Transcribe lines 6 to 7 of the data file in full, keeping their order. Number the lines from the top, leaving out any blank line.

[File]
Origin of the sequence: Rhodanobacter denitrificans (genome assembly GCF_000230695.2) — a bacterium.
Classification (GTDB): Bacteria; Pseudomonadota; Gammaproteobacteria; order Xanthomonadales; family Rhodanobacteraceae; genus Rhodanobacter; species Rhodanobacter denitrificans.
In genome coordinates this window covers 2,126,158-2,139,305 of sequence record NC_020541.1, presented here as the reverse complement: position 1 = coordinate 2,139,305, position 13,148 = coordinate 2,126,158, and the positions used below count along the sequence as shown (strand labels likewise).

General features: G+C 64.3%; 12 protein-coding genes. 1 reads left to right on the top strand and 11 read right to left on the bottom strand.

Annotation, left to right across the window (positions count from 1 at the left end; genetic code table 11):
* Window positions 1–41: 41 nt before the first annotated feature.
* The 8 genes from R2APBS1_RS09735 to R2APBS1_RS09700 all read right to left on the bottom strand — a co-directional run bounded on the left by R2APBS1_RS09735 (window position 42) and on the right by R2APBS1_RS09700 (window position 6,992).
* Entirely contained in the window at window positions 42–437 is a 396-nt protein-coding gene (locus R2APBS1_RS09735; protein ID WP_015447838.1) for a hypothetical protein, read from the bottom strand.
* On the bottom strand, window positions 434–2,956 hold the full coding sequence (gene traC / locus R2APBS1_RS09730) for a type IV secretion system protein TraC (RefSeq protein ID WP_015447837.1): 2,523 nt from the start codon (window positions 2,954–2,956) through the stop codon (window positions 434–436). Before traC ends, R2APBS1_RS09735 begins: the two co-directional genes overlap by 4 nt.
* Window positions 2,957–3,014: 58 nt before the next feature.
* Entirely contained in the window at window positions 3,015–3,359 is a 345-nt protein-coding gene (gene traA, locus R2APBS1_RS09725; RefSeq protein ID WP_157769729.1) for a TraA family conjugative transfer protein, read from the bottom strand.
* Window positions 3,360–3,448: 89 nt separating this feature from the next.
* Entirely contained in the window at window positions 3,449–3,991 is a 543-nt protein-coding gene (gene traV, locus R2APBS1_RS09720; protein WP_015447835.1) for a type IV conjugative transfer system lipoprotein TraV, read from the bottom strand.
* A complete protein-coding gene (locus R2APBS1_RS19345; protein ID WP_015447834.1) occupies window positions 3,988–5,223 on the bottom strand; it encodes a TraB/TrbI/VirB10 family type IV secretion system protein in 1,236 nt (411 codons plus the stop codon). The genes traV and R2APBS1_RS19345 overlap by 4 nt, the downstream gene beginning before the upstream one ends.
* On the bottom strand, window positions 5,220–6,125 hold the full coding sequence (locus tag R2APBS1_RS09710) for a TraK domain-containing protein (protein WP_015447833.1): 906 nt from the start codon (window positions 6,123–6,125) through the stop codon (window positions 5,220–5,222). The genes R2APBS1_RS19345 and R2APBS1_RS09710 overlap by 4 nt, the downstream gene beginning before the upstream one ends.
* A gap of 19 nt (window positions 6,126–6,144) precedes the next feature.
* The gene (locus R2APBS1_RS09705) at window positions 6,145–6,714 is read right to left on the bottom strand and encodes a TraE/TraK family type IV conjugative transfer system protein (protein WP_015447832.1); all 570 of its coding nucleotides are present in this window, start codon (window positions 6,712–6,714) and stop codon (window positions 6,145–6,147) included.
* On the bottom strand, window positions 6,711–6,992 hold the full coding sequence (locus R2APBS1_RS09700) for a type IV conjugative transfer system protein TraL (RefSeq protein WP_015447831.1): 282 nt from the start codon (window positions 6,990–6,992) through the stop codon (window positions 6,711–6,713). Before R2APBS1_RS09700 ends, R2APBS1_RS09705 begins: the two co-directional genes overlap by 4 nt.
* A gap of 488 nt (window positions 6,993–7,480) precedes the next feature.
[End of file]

* Window positions 1–41: 41 nt before the first annotated feature.
* The 8 genes from R2APBS1_RS09735 to R2APBS1_RS09700 all read right to left on the bottom strand — a co-directional run bounded on the left by R2APBS1_RS09735 (window position 42) and on the right by R2APBS1_RS09700 (window position 6,992).